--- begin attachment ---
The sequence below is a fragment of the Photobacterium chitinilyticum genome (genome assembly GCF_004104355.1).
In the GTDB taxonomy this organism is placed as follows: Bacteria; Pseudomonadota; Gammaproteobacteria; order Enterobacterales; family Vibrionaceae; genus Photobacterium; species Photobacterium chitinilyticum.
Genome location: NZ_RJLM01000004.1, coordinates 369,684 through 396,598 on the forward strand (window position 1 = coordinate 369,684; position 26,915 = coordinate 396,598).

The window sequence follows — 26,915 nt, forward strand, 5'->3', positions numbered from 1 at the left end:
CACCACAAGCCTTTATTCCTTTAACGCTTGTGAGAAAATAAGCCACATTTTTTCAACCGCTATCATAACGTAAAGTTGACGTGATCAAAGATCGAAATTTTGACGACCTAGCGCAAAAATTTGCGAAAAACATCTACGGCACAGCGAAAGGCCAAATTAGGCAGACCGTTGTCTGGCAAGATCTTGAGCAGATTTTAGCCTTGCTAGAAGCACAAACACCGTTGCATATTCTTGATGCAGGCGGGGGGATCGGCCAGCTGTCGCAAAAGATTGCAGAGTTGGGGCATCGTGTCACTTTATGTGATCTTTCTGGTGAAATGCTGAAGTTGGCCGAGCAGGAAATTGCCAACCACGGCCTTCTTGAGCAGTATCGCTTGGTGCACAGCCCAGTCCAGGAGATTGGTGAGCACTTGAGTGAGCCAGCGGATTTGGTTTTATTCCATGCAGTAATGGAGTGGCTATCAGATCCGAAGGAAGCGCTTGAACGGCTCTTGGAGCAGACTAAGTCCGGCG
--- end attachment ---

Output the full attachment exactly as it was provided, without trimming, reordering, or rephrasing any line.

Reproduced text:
The sequence below is a fragment of the Photobacterium chitinilyticum genome (genome assembly GCF_004104355.1).
In the GTDB taxonomy this organism is placed as follows: Bacteria; Pseudomonadota; Gammaproteobacteria; order Enterobacterales; family Vibrionaceae; genus Photobacterium; species Photobacterium chitinilyticum.
Genome location: NZ_RJLM01000004.1, coordinates 369,684 through 396,598 on the forward strand (window position 1 = coordinate 369,684; position 26,915 = coordinate 396,598).

The window sequence follows — 26,915 nt, forward strand, 5'->3', positions numbered from 1 at the left end:
CACCACAAGCCTTTATTCCTTTAACGCTTGTGAGAAAATAAGCCACATTTTTTCAACCGCTATCATAACGTAAAGTTGACGTGATCAAAGATCGAAATTTTGACGACCTAGCGCAAAAATTTGCGAAAAACATCTACGGCACAGCGAAAGGCCAAATTAGGCAGACCGTTGTCTGGCAAGATCTTGAGCAGATTTTAGCCTTGCTAGAAGCACAAACACCGTTGCATATTCTTGATGCAGGCGGGGGGATCGGCCAGCTGTCGCAAAAGATTGCAGAGTTGGGGCATCGTGTCACTTTATGTGATCTTTCTGGTGAAATGCTGAAGTTGGCCGAGCAGGAAATTGCCAACCACGGCCTTCTTGAGCAGTATCGCTTGGTGCACAGCCCAGTCCAGGAGATTGGTGAGCACTTGAGTGAGCCAGCGGATTTGGTTTTATTCCATGCAGTAATGGAGTGGCTATCAGATCCGAAGGAAGCGCTTGAACGGCTCTTGGAGCAGACTAAGTCCGGCG